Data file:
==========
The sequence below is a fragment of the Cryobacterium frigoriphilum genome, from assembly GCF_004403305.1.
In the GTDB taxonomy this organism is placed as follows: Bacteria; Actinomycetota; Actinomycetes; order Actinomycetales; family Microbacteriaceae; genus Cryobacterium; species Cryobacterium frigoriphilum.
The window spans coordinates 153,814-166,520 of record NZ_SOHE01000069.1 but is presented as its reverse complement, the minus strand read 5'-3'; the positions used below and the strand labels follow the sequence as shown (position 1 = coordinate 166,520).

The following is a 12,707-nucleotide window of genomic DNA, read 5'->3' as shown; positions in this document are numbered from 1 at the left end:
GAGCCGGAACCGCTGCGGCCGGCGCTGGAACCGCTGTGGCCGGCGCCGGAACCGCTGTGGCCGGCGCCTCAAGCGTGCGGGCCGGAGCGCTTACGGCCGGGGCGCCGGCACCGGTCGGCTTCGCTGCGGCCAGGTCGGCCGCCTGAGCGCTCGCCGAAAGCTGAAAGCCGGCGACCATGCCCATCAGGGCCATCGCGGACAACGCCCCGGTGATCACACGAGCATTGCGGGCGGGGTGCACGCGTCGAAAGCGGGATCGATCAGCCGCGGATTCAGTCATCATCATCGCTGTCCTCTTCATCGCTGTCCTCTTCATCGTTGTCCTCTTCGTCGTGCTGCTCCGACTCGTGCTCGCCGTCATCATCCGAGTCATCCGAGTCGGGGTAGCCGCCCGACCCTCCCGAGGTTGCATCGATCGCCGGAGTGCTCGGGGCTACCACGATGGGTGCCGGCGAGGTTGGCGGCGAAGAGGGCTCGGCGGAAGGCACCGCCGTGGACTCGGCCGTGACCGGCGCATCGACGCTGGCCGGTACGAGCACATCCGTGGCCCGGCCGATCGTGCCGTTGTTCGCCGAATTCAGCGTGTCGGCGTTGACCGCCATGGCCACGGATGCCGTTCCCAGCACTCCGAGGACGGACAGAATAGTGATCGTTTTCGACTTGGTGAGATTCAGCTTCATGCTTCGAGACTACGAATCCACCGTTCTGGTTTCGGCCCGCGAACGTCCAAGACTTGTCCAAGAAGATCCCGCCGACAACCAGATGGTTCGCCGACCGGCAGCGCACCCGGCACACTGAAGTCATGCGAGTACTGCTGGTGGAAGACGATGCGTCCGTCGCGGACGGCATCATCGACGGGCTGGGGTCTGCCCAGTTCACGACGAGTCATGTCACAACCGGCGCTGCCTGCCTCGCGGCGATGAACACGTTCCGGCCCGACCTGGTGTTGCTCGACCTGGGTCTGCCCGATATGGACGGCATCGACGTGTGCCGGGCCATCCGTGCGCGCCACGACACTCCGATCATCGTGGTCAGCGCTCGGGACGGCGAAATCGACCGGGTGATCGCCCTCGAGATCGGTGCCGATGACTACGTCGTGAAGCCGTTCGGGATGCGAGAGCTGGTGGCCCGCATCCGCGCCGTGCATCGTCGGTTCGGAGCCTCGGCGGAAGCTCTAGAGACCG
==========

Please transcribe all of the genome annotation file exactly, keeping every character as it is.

The sequence below is a fragment of the Cryobacterium frigoriphilum genome, from assembly GCF_004403305.1.
In the GTDB taxonomy this organism is placed as follows: Bacteria; Actinomycetota; Actinomycetes; order Actinomycetales; family Microbacteriaceae; genus Cryobacterium; species Cryobacterium frigoriphilum.
The window spans coordinates 153,814-166,520 of record NZ_SOHE01000069.1 but is presented as its reverse complement, the minus strand read 5'-3'; the positions used below and the strand labels follow the sequence as shown (position 1 = coordinate 166,520).

The following is a 12,707-nucleotide window of genomic DNA, read 5'->3' as shown; positions in this document are numbered from 1 at the left end:
GAGCCGGAACCGCTGCGGCCGGCGCTGGAACCGCTGTGGCCGGCGCCGGAACCGCTGTGGCCGGCGCCTCAAGCGTGCGGGCCGGAGCGCTTACGGCCGGGGCGCCGGCACCGGTCGGCTTCGCTGCGGCCAGGTCGGCCGCCTGAGCGCTCGCCGAAAGCTGAAAGCCGGCGACCATGCCCATCAGGGCCATCGCGGACAACGCCCCGGTGATCACACGAGCATTGCGGGCGGGGTGCACGCGTCGAAAGCGGGATCGATCAGCCGCGGATTCAGTCATCATCATCGCTGTCCTCTTCATCGCTGTCCTCTTCATCGTTGTCCTCTTCGTCGTGCTGCTCCGACTCGTGCTCGCCGTCATCATCCGAGTCATCCGAGTCGGGGTAGCCGCCCGACCCTCCCGAGGTTGCATCGATCGCCGGAGTGCTCGGGGCTACCACGATGGGTGCCGGCGAGGTTGGCGGCGAAGAGGGCTCGGCGGAAGGCACCGCCGTGGACTCGGCCGTGACCGGCGCATCGACGCTGGCCGGTACGAGCACATCCGTGGCCCGGCCGATCGTGCCGTTGTTCGCCGAATTCAGCGTGTCGGCGTTGACCGCCATGGCCACGGATGCCGTTCCCAGCACTCCGAGGACGGACAGAATAGTGATCGTTTTCGACTTGGTGAGATTCAGCTTCATGCTTCGAGACTACGAATCCACCGTTCTGGTTTCGGCCCGCGAACGTCCAAGACTTGTCCAAGAAGATCCCGCCGACAACCAGATGGTTCGCCGACCGGCAGCGCACCCGGCACACTGAAGTCATGCGAGTACTGCTGGTGGAAGACGATGCGTCCGTCGCGGACGGCATCATCGACGGGCTGGGGTCTGCCCAGTTCACGACGAGTCATGTCACAACCGGCGCTGCCTGCCTCGCGGCGATGAACACGTTCCGGCCCGACCTGGTGTTGCTCGACCTGGGTCTGCCCGATATGGACGGCATCGACGTGTGCCGGGCCATCCGTGCGCGCCACGACACTCCGATCATCGTGGTCAGCGCTCGGGACGGCGAAATCGACCGGGTGATCGCCCTCGAGATCGGTGCCGATGACTACGTCGTGAAGCCGTTCGGGATGCGAGAGCTGGTGGCCCGCATCCGCGCCGTGCATCGTCGGTTCGGAGCCTCGGCGGAAGCTCTAGAGACCG